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Lovage is a large, leafy plant that can grow up to 180 centimeters tall and spread up to 80 centimeters wide, if not more. It is similar in appearance to parsley and celery with its long and thin hollow stalks and lacy, glossy, dark-green leaves. When mature, the plant bears yellow flowers in umbrella-shaped clusters or umbels. The jagged-edged leaves offer a fresh scent and flavor similar to celery but sweeter and more robust, with notes of anise or fennel and a hint of citrus, similar to parsley.
Lovage is available in the spring and early summer.
Lovage is botanically known as Levisticum officinale, and it is the only member of the genus Levisticum in the Apiaceae family. The Lovage plant is entirely edible from its roots and seeds to stalks and leaves, and its bright, citrusy, celery-like flavor has earned it the nickname "False Celery." The name “Lovage” is indirectly derived from the Latin name Ligusticum, meaning “pertaining to Liguria,” a region in Italy where Lovage was native and extensively cultivated. In Italy, Lovage is called Sedano Di Monte or Mountain Celery. In England and some other parts of Europe, it is also often referred to as Smellage or Maggi Plant, and the Germans colloquially call it Maggikraut because its flavor is similar to that of Maggi seasoning, a common umami-rich, soy sauce-like flavoring agent that was invented in Switzerland during the late 1800s. Lovage’s popularity has always been centralized in Europe, where it has somewhat fallen out of favor compared to its long history of use. It is not very well known here in the United States, although it has found its way into some modern-day home gardens and onto select fine-dining menus.
Lovage is packed with vitamin C and various B-complex vitamins and contains good amounts of calcium, potassium, and magnesium. Lovage is also known for having a substantial amount of quercetin, a flavonoid with anti-inflammatory and antioxidant properties that have been studied for its potential to lower blood pressure, boost the immune system, ease skin irritations, and serve as a pain reliever. No surprise that the various parts of the plant have been used since ancient times in traditional medicine, serving as an herbal remedy for ailments including inflammation, indigestion, joint pain, and headaches. It has historically been employed as a diuretic, a stimulant, and as a treatment for a variety of ailments from jaundice to sore throats, even as a means to regulate menstrual cycles. Cosmetically, Lovage is often made into a salve to soothe rashes and psoriasis and combat acne.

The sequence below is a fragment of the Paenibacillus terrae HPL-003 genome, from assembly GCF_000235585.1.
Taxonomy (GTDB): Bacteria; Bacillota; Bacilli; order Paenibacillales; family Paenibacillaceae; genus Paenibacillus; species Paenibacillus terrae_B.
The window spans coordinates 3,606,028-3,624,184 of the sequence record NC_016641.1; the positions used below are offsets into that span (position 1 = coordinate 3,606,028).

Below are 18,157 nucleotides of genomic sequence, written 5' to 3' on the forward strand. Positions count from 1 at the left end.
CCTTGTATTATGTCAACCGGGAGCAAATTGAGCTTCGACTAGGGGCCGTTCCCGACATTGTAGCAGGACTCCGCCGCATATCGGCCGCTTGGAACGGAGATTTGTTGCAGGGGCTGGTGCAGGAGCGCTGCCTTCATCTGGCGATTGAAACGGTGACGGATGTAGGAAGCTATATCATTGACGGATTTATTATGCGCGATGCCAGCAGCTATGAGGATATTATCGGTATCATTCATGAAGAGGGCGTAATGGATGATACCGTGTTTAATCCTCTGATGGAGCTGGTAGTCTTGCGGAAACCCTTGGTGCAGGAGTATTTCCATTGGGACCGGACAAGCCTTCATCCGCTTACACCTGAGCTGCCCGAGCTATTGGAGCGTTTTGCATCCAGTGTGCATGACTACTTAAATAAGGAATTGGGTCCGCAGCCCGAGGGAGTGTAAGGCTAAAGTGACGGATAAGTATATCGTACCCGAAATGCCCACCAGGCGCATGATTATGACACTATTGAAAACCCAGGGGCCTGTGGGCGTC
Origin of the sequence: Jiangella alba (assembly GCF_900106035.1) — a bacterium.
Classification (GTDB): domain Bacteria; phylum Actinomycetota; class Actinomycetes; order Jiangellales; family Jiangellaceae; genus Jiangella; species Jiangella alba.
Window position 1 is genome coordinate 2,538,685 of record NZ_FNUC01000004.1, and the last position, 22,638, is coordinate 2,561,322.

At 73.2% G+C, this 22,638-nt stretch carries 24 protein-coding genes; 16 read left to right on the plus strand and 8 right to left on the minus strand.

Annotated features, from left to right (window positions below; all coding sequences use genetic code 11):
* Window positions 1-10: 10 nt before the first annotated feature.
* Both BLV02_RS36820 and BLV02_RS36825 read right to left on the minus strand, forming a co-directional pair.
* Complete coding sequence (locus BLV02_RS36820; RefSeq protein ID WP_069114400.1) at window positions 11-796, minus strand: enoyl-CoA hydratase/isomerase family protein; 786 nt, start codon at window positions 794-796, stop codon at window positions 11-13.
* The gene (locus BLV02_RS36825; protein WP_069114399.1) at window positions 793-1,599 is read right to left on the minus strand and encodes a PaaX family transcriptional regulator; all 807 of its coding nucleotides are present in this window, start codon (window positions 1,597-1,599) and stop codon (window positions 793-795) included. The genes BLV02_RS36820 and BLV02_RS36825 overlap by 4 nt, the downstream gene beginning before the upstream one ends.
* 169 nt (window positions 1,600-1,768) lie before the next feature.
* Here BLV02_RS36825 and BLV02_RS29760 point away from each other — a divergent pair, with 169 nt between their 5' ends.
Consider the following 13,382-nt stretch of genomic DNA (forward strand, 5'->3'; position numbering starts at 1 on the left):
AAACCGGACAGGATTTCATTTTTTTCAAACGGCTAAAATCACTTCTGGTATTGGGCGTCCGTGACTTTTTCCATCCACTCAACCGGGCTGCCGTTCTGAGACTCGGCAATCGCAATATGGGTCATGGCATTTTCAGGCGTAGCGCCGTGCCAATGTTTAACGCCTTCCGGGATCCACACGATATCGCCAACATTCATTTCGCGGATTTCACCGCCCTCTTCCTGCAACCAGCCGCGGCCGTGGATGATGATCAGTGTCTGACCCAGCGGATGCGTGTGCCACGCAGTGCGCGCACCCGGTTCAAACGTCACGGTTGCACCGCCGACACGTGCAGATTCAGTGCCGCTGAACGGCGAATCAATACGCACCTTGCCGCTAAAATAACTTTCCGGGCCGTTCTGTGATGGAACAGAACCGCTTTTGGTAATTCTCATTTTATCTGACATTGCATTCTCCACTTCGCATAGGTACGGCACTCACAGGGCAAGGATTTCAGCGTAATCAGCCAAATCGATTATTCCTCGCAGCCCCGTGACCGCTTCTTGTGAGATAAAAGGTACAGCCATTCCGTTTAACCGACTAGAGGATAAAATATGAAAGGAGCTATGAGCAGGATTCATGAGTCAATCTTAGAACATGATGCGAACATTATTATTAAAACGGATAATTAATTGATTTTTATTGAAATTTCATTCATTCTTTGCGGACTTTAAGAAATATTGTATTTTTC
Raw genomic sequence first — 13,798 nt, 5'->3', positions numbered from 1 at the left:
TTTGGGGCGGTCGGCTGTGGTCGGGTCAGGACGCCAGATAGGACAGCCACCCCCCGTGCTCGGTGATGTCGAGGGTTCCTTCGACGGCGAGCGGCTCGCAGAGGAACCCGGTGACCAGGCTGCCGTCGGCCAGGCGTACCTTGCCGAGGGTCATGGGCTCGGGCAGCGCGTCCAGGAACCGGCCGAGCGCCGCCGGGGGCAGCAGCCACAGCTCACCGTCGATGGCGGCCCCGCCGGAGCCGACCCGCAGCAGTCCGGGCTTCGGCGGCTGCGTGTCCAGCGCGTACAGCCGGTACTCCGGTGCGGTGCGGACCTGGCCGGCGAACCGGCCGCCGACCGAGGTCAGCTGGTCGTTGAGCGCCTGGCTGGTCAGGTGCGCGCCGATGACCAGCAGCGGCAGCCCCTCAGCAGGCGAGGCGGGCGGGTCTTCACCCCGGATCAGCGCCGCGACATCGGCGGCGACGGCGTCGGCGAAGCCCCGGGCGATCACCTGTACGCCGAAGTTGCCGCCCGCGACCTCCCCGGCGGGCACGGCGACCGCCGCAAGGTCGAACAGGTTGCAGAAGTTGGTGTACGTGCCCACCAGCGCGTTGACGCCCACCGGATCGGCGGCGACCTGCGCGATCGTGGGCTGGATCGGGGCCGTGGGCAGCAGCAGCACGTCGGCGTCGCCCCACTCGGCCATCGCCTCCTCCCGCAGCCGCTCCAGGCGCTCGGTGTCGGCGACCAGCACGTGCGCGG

Lovage leaves are best used fresh and can be substituted for celery in various recipes. Add young Lovage leaves to green salads, steep in hot water for an herbal tea, sauté or simmer in soups and stews, or finely chop for bread stuffing or casseroles. Both the leaves and stems can be used in place of parsley or celery in salsas and chicken, tuna, pasta, potato, or egg salad. Lovage leaf stalks can be sautéed similarly to celery as a vegetable side dish, and in England, the hollow stems are candied as a bittersweet confection. Even the roots and seeds are edible, with the seeds serving as a flavoring agent in confectioneries, liqueurs, marinades, spice mixes, and more. Lovage pairs well with garlic, potatoes, eggs, fish, beans, beef, and poultry. Store fresh Lovage in a plastic bag in the refrigerator and use it within a few days. Lovage leaves can be dried or frozen to extend their shelf life; however, drying will significantly dull their bold flavor.
In Celtic tradition, Lovage was said to relieve exhaustion, and the leaves were often placed in the shoes of weary travelers or in baths with aromatic essential oils to help relieve muscle aches. It was even used in medieval love potions, and Europeans would bathe in the leaves, believing that the scent would attract new love. Queen Victoria was known to carry candied lovage seeds in her pockets, and legend has it that she even requested pockets sewn into her dresses to carry the seedy snack.
Lovage is native to the Mediterranean region and Southwest Asia, where it has been growing since ancient times when it was used by the ancient Greeks and Romans. It was introduced into Britain by the Romans and later brought to North America by early English colonists. Lovage became a very popular plant in medieval times thanks to its medicinal properties. It was grown in abundance in monasteries and gardens throughout Europe, including the grounds of Charlemagne’s estate. Today, Lovage can be found growing wild, and it is also cultivated on a minor scale throughout central Europe, especially in France and Greece, in parts of Britain, Asia, and the eastern United States. It is grown in the gardens at Plimoth Plantation, a replication of the original pilgrim village in Plymouth, Massachusetts. Lovage is more likely to be grown in home gardens or on small farms and is still much more prevalent in Europe than in the United States, but it can be found at local farmers markets or specialty stores.
Recipes that include Lovage. One is easiest, three is harder.